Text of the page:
The Illinois economy shrank by 4 percent in 2020 as the COVID-19 pandemic wreaked havoc on many of its sectors, although there were signs of a recovery taking place late in the year.
Gov. J.B. Pritzker on Wednesday, April 28, fields a question at Heartland Community College about whether college students could be required t…
We should be concerned about the carbon emission goals and adopting renewable energy. Currently our power sector is supplied by 20% renewables. The rest is from power plants: natural gas (40%), nuclear (20%), and coal (20%). Power plants are the backbone of our power sector. They provide abundant, cheap and consistent energy. Even though renewables have some environmental advantages, they have major disadvantages. Windmills do not work without wind; solar does not work when the sun is not shining; and mega-size batteries, which are able to store considerable amounts of electricity, do not exist.
Without meaningful changes, climate change will soon become a public health emergency with the potential to disrupt billions of lives. Climate-influenced disasters such as wildfires and hurricanes are already damaging ecosystems and harming Americans. Leaders within each area of the economy must examine their industry’s role in climate change, and health care is no exception.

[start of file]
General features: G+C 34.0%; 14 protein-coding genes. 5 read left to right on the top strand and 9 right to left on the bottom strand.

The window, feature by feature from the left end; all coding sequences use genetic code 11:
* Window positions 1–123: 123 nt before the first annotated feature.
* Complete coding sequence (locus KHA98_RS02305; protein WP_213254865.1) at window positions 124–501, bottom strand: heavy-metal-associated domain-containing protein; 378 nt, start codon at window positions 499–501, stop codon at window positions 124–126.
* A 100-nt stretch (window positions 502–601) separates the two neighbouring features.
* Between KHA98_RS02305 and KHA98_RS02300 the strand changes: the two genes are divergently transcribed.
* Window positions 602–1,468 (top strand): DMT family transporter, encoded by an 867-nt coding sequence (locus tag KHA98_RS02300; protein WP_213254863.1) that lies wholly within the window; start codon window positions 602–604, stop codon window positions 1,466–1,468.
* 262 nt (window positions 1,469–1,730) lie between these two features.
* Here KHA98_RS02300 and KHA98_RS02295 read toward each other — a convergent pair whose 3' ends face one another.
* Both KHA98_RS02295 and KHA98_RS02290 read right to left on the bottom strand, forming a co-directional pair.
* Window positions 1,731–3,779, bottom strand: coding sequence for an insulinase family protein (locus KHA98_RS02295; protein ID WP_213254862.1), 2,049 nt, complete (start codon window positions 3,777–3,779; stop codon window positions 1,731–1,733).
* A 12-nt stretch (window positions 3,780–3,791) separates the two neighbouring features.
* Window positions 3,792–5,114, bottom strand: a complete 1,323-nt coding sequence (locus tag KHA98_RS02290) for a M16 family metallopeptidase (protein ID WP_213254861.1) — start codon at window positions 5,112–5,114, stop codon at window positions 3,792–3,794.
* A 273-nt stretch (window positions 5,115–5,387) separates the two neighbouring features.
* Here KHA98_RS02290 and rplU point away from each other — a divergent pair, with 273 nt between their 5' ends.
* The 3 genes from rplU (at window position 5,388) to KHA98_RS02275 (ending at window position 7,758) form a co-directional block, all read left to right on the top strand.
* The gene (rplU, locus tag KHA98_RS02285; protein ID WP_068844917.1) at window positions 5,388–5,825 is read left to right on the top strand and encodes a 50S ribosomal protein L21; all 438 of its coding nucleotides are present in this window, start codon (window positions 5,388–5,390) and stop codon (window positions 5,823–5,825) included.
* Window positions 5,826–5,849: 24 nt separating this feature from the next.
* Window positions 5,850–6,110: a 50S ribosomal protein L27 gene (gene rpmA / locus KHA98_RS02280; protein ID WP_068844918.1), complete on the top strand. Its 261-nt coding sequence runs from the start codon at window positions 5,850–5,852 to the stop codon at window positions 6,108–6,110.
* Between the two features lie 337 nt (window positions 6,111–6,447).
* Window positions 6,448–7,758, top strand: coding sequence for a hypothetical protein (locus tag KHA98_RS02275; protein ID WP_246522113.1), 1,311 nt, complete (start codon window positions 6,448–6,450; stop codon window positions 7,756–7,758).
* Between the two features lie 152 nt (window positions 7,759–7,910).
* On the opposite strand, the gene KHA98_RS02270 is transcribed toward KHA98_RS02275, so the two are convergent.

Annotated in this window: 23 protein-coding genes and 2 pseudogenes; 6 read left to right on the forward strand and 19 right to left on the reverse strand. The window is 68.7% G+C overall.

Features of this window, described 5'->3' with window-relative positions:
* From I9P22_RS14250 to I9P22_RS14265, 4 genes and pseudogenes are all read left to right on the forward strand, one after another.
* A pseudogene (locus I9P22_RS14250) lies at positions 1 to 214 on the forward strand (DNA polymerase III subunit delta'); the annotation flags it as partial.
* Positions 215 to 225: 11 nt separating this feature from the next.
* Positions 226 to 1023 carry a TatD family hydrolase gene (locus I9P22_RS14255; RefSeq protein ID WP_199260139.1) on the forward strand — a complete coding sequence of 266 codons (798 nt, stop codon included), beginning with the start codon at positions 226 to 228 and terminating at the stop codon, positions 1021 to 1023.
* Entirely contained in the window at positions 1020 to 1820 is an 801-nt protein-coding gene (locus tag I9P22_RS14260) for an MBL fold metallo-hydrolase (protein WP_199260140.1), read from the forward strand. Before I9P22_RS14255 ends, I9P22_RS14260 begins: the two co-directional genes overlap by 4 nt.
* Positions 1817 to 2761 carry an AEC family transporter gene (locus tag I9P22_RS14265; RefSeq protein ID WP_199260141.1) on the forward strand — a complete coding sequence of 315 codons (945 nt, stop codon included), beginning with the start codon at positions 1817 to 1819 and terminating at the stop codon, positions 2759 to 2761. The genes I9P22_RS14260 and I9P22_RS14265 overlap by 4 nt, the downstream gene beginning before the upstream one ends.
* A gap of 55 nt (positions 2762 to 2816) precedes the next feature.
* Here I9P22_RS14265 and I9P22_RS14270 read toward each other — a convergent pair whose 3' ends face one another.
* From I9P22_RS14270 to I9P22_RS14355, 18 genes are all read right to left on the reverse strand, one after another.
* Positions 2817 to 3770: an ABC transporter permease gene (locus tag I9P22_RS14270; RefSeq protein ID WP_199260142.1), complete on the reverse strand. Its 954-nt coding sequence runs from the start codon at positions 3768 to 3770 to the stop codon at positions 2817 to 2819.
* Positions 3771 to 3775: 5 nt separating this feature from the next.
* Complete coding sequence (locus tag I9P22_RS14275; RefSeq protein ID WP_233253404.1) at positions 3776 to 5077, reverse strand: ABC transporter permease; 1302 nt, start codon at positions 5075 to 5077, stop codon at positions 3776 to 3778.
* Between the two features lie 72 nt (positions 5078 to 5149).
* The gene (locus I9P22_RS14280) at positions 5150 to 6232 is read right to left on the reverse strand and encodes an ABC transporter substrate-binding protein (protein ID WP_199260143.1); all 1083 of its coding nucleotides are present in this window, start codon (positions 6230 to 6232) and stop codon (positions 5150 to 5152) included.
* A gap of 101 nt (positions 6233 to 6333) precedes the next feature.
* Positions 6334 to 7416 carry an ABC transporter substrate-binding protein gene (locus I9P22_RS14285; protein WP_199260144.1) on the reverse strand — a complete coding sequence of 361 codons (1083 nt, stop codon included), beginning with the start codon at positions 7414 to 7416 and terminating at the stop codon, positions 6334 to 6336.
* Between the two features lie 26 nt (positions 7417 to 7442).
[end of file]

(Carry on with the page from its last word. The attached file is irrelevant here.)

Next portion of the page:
As the main driver of America’s economy, consumer spending remains the crucial link to our post-pandemic economic recovery. In February, the Department of Commerce sent a mild shudder across the retail industry when it reported that retail sales in February suddenly fell by 2.7%, far below January’s massive 7.7% gain.
In 2020, U.S. federal farm subsidies reached $46 billion, at least a three-fold increase in annual agricultural supports since President Donald Trump took office. This truly staggering level of taxpayer spending constituted nearly 40% of U.S. farm income, making agriculture a de facto public-private partnership. Some might call it socialism. Others might see it as a blatant attempt to buy votes in flyover country during an election year.
The U.S. labor market is trying to work its way out of the economic devastation caused by the COVID-19 virus. In March, entire sectors of the American economy were forcibly shut down, taking with it tens of millions of jobs.